In Memory of Matthew Shepard

(Photo Credit: matthewisafriendofmine.com)

(Photo Credit: matthewisafriendofmine.com)

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On Oct. 11, 1998 – 15 years ago, Matthew Shepard, a gay man from Laramie, Wyoming, was murdered because of his sexual orientation. Two men kidnapped him, beat him within inches of his life with the butt of a pistol, and left him to die in the wilderness on the outskirts of town. The event sent shockwaves across the nation, as it was an act of violence driven by hate and intolerance.

 

To commemorate the 15 year anniversary, filmmaker Michele Josue directed a documentary about the life of someone whose tragic death has been turned into something positive. Josue born and raised in suburban Maryland and was very close with Shepard and his family. The film premiered on the East Coast Oct. 4 at a special screening at the National Cathedral in Washington, D.C. Josue was in attendance as well as Judy Shepard, Matthew’s mother.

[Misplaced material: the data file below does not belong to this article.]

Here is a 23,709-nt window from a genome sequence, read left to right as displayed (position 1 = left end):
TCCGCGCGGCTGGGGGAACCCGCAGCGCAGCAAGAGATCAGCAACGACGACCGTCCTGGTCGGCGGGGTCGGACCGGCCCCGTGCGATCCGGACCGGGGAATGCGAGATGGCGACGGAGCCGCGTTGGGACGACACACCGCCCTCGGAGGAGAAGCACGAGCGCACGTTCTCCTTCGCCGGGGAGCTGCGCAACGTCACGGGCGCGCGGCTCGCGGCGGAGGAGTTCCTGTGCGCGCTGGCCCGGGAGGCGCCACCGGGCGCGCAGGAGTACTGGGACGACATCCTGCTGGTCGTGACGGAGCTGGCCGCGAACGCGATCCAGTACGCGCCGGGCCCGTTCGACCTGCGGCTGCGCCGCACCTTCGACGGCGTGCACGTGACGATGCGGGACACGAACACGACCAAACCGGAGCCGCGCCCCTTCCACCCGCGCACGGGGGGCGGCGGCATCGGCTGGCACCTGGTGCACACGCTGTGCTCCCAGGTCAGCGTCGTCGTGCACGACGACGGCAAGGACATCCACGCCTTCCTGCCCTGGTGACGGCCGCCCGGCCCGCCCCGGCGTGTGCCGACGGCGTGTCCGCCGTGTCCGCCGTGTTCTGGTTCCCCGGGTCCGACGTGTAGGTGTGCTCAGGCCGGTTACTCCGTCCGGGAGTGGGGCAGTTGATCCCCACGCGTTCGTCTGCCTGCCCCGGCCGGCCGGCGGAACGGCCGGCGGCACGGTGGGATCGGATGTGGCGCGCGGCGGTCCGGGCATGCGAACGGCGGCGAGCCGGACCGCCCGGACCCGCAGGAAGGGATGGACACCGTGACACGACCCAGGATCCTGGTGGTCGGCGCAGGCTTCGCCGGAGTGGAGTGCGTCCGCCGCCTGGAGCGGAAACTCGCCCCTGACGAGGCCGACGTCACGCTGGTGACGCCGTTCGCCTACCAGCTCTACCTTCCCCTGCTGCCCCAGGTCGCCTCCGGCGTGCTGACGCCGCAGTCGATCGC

(Photo Credit: matthewisafriendofmine.com)

(Photo Credit: matthewisafriendofmine.com)

The film was an intimate look into Shepard’s life, showing a side of him that wasn’t seen in the flurry of media reports immediately following his murder. In an opening statement, Josue took the stage and said “this was a labor of love, it’s serendipitous that [Matthew Shepard is a Friend of Mine] is being released 15 years after Matt’s murder – it took this long to finally be ready to touch the project.”

 

The Mass hall in the National Cathedral was filled with men and women, gay and straight who wanted to acknowledge this important anniversary in the LGBT community. The film was deeply moving, especially interviews with Judy Shepard, talking about the anger and sadness she experienced after losing her son. After the film ended it was difficult to find a face that was not tear-stained. The take-away from the film is not a message about marriage equality – it is a message of love. Regardless of where one stands on those issues, the documentary is a somber reminder that human life is precious and can be taken away in the blink of an eye just because of blind hatred.